My heart ached for her. She had a sweet friendly nature, but one easily manipulated towards compassion to a fault. She thought she was showing love for her sons by welding them to her wallet. Instead, she killed their self-esteem, perseverance, vision, and drive.

“Maybe it’s time you give them a little tough love,” I suggested. “Our kids need that from time to time.”

 She smiled. “That’s what my husband says, but he’s not their dad. It’s hard when you’re making up for divorcing their father.”

(For another article on divorce and children see From Rivals to Co-Parents by Jason Umidi.

When We Parent from a Place of Guilt:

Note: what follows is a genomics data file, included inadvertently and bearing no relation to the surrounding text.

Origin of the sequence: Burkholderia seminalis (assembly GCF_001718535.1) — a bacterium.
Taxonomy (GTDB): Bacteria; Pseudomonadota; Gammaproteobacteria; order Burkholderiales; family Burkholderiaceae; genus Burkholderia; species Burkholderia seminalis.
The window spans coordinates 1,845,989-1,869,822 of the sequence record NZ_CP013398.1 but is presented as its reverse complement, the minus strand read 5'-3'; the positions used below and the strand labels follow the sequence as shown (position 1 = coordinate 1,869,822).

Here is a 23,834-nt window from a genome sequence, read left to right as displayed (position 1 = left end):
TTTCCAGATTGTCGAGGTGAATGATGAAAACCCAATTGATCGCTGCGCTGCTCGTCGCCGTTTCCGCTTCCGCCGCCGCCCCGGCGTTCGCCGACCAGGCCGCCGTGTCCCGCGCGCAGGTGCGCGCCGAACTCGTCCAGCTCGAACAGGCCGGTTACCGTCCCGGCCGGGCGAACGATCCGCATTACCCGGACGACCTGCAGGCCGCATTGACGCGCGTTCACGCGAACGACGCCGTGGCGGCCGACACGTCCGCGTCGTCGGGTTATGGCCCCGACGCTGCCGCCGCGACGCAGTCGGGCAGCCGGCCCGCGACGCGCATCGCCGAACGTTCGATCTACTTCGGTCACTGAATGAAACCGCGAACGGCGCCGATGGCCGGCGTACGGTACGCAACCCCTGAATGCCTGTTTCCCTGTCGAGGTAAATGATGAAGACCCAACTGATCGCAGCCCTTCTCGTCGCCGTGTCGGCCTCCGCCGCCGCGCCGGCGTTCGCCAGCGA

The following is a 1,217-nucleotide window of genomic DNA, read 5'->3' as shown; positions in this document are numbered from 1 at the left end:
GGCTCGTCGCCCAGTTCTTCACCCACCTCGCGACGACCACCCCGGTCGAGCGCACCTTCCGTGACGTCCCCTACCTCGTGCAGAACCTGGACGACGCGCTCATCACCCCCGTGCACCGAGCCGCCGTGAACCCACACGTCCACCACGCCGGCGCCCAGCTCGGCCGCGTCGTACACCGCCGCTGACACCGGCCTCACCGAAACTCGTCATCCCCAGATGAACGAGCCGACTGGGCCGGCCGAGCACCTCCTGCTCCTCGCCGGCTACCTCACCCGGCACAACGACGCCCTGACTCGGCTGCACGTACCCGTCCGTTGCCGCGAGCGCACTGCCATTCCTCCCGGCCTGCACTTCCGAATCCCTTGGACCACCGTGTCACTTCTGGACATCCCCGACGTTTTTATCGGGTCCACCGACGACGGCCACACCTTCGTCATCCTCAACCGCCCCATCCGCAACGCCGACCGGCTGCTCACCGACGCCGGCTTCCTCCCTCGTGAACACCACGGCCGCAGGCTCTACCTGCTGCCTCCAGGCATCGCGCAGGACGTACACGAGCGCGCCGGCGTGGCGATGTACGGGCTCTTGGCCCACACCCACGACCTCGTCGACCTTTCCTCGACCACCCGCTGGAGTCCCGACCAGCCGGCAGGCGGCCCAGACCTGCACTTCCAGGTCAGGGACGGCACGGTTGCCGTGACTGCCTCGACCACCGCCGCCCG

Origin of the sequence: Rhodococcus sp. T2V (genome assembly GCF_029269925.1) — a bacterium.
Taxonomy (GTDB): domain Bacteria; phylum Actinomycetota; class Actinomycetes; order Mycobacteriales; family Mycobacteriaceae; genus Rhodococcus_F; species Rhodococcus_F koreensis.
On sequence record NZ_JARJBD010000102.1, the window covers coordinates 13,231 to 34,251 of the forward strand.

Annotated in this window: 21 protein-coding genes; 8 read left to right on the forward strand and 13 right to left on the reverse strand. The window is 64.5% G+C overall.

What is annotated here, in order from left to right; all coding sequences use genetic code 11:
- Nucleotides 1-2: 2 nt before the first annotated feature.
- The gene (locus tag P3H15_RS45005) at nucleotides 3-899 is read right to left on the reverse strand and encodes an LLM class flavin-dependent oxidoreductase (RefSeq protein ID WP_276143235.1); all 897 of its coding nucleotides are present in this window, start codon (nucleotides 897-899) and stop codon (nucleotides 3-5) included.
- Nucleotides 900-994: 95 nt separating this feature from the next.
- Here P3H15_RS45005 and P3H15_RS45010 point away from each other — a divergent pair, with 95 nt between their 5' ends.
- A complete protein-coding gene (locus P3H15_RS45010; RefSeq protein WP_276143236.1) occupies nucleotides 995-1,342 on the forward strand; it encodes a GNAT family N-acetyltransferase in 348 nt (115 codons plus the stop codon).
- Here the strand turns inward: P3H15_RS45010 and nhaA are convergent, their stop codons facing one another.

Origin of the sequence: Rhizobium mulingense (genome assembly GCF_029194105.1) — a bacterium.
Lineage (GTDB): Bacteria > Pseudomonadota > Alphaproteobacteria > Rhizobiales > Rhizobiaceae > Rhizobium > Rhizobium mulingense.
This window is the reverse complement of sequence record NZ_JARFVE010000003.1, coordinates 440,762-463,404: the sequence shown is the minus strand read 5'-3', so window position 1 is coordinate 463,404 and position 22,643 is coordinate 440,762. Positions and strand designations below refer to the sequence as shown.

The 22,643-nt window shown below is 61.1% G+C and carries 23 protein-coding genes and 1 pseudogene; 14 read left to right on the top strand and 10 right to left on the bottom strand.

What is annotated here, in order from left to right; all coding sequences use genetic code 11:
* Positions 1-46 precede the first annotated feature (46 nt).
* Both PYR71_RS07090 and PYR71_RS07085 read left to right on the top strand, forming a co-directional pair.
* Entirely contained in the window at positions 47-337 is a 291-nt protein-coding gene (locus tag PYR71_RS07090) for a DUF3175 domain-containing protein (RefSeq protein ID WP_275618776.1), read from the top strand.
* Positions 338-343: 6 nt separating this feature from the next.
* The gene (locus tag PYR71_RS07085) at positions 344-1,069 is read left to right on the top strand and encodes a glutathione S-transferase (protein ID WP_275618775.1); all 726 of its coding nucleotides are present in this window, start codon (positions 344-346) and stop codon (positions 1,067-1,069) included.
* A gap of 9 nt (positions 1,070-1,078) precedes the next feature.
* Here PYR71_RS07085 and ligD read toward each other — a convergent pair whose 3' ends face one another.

And there it was—one of Satan’s biggest tools to twist us parents into giving him what he wants—guilt. Before you think I sat judging her, I knew on that plane ride as I listened to her story, God was speaking into mine.

Several months ago, my eldest sons have taken an ownership position in a company and have been struggling. I’d been hoping my husband Jay would jump in and get things running right for them.

 This morning, Jay explained he was going to let our boys run with this business and see where it takes them, without stepping in. “I see it as a win-win,” he said. “This is the greatest education they can get; let them stand or fall. Either way it’ll be good for them. Better for them to learn how to navigate failure or success now before they have families depending on them.”

 I laugh now thinking back to when they were little. I’d fall into bed physically exhausted from meeting their needs and sleep soundly. I thought when they reached this age mothering would get easier, but instead, it’s mentally taxing as I lie awake at night praying over them.

God Fills the Gaps: